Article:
Of course, hindsight is 20/20, and perhaps abortion rights supporters in the Texas Legislature in the late ’90s and early 2000s could not have predicted how thoroughly the body would turn against abortion access, despite repeated warnings of the coming storm from abortion rights groups and the plainly stated intentions of anti-abortion politicians and lobbyists. Even so, it is hard to imagine looking forward at the time and predicting that, over the next 30 years or so, no Texas Democrat nor pro-choice anybody would be elected to statewide office, no matter how “friendly” they played with Bush.

Clearly, more than a few Democrats had bet on their bipartisan cooperation paying off politically. But if they hoped that supporting forced parental involvement laws would be the key to retaining Democratic seats in an increasingly Republican state, they were mistaken.

Instead, cooperation backfired into concession, and it wasn’t long before Republicans needed no help in passing Texas’ first omnibus anti-abortion law.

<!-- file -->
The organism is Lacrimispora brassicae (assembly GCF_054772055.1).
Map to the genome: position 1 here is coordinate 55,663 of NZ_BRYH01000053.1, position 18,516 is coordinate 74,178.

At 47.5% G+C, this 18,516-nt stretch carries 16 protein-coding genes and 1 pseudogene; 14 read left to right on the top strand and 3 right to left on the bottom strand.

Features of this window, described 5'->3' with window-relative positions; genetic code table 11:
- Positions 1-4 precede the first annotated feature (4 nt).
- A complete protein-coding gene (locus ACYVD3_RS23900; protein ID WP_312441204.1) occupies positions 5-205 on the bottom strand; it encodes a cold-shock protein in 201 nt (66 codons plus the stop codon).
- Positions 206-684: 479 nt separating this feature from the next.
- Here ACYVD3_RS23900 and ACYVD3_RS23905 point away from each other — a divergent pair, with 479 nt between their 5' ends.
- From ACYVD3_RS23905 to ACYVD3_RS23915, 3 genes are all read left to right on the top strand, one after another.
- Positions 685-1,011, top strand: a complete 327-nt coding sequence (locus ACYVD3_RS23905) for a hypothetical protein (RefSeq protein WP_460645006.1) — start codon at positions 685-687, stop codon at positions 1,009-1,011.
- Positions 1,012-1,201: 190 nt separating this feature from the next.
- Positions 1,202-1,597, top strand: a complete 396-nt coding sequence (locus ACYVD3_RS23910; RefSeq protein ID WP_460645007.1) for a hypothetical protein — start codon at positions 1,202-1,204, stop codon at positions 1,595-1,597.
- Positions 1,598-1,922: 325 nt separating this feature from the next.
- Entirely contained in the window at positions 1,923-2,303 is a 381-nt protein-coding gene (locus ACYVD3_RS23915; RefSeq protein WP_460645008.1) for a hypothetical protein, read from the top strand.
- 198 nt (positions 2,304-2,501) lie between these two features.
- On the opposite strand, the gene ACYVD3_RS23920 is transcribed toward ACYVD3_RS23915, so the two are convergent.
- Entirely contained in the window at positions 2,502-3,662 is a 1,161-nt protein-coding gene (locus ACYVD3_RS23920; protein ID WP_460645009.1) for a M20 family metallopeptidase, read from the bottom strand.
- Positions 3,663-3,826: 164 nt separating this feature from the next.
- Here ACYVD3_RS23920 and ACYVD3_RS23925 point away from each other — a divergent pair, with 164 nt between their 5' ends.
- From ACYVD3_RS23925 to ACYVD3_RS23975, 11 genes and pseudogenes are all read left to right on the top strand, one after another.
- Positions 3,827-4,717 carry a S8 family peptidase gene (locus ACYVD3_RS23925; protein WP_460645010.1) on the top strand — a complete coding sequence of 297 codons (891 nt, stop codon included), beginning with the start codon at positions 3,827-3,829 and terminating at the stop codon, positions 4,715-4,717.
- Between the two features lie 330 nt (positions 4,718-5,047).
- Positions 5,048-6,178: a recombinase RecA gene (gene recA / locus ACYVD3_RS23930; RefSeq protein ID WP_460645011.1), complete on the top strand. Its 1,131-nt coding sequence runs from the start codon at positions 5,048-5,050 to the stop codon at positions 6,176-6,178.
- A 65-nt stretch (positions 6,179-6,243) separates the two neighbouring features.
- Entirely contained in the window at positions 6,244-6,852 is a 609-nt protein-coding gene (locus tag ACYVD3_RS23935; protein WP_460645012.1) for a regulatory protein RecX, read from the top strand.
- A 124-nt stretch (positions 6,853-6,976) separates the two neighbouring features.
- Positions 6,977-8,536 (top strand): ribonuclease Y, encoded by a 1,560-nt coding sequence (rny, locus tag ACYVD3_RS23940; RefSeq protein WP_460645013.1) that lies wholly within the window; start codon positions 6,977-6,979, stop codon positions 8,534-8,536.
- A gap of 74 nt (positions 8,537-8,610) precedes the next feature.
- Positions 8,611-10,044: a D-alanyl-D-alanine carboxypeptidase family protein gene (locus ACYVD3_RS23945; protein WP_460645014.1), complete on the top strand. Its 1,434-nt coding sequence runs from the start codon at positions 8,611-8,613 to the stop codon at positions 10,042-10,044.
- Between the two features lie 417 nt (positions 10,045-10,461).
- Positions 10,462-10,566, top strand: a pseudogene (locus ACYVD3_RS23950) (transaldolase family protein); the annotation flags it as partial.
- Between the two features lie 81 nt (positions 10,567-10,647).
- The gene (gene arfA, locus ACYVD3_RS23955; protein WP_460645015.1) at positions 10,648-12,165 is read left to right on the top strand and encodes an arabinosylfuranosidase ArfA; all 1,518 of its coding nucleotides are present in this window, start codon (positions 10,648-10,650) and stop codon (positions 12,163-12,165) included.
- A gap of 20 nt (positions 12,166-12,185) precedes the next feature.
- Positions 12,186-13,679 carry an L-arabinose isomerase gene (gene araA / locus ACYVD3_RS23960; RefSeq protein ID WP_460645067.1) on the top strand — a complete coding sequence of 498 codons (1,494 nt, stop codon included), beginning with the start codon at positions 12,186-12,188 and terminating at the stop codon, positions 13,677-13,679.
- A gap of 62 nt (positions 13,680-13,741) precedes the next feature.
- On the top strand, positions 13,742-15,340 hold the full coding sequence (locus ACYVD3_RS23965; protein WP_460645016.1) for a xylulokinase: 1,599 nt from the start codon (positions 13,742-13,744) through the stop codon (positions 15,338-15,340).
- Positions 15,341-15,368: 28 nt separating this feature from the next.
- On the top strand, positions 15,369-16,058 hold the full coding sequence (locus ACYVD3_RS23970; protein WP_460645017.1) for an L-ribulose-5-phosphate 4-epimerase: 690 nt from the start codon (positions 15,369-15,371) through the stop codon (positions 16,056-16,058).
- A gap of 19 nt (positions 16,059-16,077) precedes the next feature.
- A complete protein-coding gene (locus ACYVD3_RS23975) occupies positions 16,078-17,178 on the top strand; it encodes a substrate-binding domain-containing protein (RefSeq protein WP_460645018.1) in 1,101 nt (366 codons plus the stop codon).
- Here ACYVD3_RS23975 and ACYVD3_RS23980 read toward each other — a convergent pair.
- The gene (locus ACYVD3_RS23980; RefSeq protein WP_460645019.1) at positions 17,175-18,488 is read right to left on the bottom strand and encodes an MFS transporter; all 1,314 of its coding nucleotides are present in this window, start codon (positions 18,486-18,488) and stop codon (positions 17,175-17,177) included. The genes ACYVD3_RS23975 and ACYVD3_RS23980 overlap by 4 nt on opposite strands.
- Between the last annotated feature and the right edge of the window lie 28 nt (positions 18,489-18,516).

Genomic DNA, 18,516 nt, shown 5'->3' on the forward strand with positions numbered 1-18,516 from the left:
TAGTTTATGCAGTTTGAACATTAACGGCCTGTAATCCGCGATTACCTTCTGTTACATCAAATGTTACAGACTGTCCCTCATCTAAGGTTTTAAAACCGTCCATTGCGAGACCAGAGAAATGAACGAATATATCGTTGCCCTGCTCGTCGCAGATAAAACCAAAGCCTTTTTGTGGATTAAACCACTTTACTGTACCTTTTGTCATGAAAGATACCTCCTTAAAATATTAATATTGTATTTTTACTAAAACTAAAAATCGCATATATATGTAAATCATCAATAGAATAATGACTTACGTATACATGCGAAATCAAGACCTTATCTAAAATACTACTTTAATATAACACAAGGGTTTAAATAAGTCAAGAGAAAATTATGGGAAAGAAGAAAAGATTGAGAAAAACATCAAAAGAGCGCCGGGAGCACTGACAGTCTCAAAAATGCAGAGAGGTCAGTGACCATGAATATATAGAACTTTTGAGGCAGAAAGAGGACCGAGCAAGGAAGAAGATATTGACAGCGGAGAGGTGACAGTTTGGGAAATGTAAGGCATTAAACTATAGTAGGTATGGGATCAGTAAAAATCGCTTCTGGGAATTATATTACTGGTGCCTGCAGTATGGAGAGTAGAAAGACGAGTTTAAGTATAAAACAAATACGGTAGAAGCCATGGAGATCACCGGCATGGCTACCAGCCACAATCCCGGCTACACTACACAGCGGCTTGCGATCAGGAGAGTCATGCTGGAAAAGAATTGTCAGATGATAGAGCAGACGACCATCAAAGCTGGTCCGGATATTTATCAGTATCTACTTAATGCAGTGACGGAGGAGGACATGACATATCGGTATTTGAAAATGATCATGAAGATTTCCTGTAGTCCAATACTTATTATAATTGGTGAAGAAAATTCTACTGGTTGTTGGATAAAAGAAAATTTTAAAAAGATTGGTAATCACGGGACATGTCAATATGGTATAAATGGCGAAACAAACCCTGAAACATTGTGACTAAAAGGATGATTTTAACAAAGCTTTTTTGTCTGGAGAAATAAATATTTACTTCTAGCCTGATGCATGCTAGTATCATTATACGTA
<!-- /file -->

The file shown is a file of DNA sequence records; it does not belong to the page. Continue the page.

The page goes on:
A new playbook in abortion politics—for both sides

If the abortion restrictions passed in Texas up to and including 1999’s parental notification law were incrementalisms, mere placations, and “nothing-burgers” meant only to shore up political careers, 2003 marked a dramatic shift in the anti-abortion playbook.

That year, Texas passed the “Woman’s Right to Know Act,” an expansive package of restrictions on abortion rights ranging from mandatory pre-abortion waiting periods to ambulatory surgical center requirements to forcing providers to share medical misinformation with patients seeking abortion care. States across the country would begin replicating those restrictions, as well, while anti-abortion sentiment grew stronger at the federal level, too.

Photo of abortion activist with sign that reads My Body My Choice My Vote My Choice

Outside the Texas capitol in 2021. (Jordan Vonderhaar/Getty Images)

Just after the 2003 Texas legislative session, Congress passed the “Partial-Birth Abortion Ban Act,” which capitalized on decades of anti-abortion lies and fearmongering about the provision of later abortion care but was nevertheless championed by President George W. Bush, building upon his early success convincing Texas lawmakers to restrict abortion care for young people.